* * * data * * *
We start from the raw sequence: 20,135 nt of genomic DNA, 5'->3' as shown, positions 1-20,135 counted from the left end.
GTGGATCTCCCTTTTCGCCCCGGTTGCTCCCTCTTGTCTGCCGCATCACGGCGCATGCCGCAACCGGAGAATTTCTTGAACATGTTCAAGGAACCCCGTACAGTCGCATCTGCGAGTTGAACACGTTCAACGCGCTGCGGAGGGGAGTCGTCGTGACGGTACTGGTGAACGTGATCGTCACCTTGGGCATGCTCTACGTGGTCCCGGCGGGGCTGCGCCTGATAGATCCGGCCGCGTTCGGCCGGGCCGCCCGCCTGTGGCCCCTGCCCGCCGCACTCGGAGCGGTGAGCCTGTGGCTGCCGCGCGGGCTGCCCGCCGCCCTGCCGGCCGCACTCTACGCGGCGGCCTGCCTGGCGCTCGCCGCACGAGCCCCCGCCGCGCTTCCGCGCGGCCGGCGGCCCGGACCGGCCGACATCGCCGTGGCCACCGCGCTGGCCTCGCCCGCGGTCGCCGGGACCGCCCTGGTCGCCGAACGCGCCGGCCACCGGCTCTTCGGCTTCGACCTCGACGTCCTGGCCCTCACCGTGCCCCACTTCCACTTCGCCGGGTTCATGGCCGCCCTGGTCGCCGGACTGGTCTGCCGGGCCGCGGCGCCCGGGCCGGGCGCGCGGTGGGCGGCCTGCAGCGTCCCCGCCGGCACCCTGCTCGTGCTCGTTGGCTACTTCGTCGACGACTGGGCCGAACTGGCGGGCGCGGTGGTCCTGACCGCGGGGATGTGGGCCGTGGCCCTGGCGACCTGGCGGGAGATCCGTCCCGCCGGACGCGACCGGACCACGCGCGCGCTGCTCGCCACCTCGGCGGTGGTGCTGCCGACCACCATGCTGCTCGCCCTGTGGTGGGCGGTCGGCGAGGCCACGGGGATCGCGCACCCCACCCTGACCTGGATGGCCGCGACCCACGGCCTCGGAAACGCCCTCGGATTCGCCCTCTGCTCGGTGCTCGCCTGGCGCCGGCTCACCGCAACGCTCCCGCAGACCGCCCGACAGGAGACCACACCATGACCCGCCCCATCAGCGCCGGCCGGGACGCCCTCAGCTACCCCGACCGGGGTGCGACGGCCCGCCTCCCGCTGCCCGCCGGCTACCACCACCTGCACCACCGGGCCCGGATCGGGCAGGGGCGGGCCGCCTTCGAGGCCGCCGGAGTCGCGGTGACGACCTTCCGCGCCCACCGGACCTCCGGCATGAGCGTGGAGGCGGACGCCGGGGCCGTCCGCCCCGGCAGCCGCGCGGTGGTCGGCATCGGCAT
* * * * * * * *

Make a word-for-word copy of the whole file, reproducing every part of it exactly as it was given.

We start from the raw sequence: 20,135 nt of genomic DNA, 5'->3' as shown, positions 1-20,135 counted from the left end.
GTGGATCTCCCTTTTCGCCCCGGTTGCTCCCTCTTGTCTGCCGCATCACGGCGCATGCCGCAACCGGAGAATTTCTTGAACATGTTCAAGGAACCCCGTACAGTCGCATCTGCGAGTTGAACACGTTCAACGCGCTGCGGAGGGGAGTCGTCGTGACGGTACTGGTGAACGTGATCGTCACCTTGGGCATGCTCTACGTGGTCCCGGCGGGGCTGCGCCTGATAGATCCGGCCGCGTTCGGCCGGGCCGCCCGCCTGTGGCCCCTGCCCGCCGCACTCGGAGCGGTGAGCCTGTGGCTGCCGCGCGGGCTGCCCGCCGCCCTGCCGGCCGCACTCTACGCGGCGGCCTGCCTGGCGCTCGCCGCACGAGCCCCCGCCGCGCTTCCGCGCGGCCGGCGGCCCGGACCGGCCGACATCGCCGTGGCCACCGCGCTGGCCTCGCCCGCGGTCGCCGGGACCGCCCTGGTCGCCGAACGCGCCGGCCACCGGCTCTTCGGCTTCGACCTCGACGTCCTGGCCCTCACCGTGCCCCACTTCCACTTCGCCGGGTTCATGGCCGCCCTGGTCGCCGGACTGGTCTGCCGGGCCGCGGCGCCCGGGCCGGGCGCGCGGTGGGCGGCCTGCAGCGTCCCCGCCGGCACCCTGCTCGTGCTCGTTGGCTACTTCGTCGACGACTGGGCCGAACTGGCGGGCGCGGTGGTCCTGACCGCGGGGATGTGGGCCGTGGCCCTGGCGACCTGGCGGGAGATCCGTCCCGCCGGACGCGACCGGACCACGCGCGCGCTGCTCGCCACCTCGGCGGTGGTGCTGCCGACCACCATGCTGCTCGCCCTGTGGTGGGCGGTCGGCGAGGCCACGGGGATCGCGCACCCCACCCTGACCTGGATGGCCGCGACCCACGGCCTCGGAAACGCCCTCGGATTCGCCCTCTGCTCGGTGCTCGCCTGGCGCCGGCTCACCGCAACGCTCCCGCAGACCGCCCGACAGGAGACCACACCATGACCCGCCCCATCAGCGCCGGCCGGGACGCCCTCAGCTACCCCGACCGGGGTGCGACGGCCCGCCTCCCGCTGCCCGCCGGCTACCACCACCTGCACCACCGGGCCCGGATCGGGCAGGGGCGGGCCGCCTTCGAGGCCGCCGGAGTCGCGGTGACGACCTTCCGCGCCCACCGGACCTCCGGCATGAGCGTGGAGGCGGACGCCGGGGCCGTCCGCCCCGGCAGCCGCGCGGTGGTCGGCATCGGCAT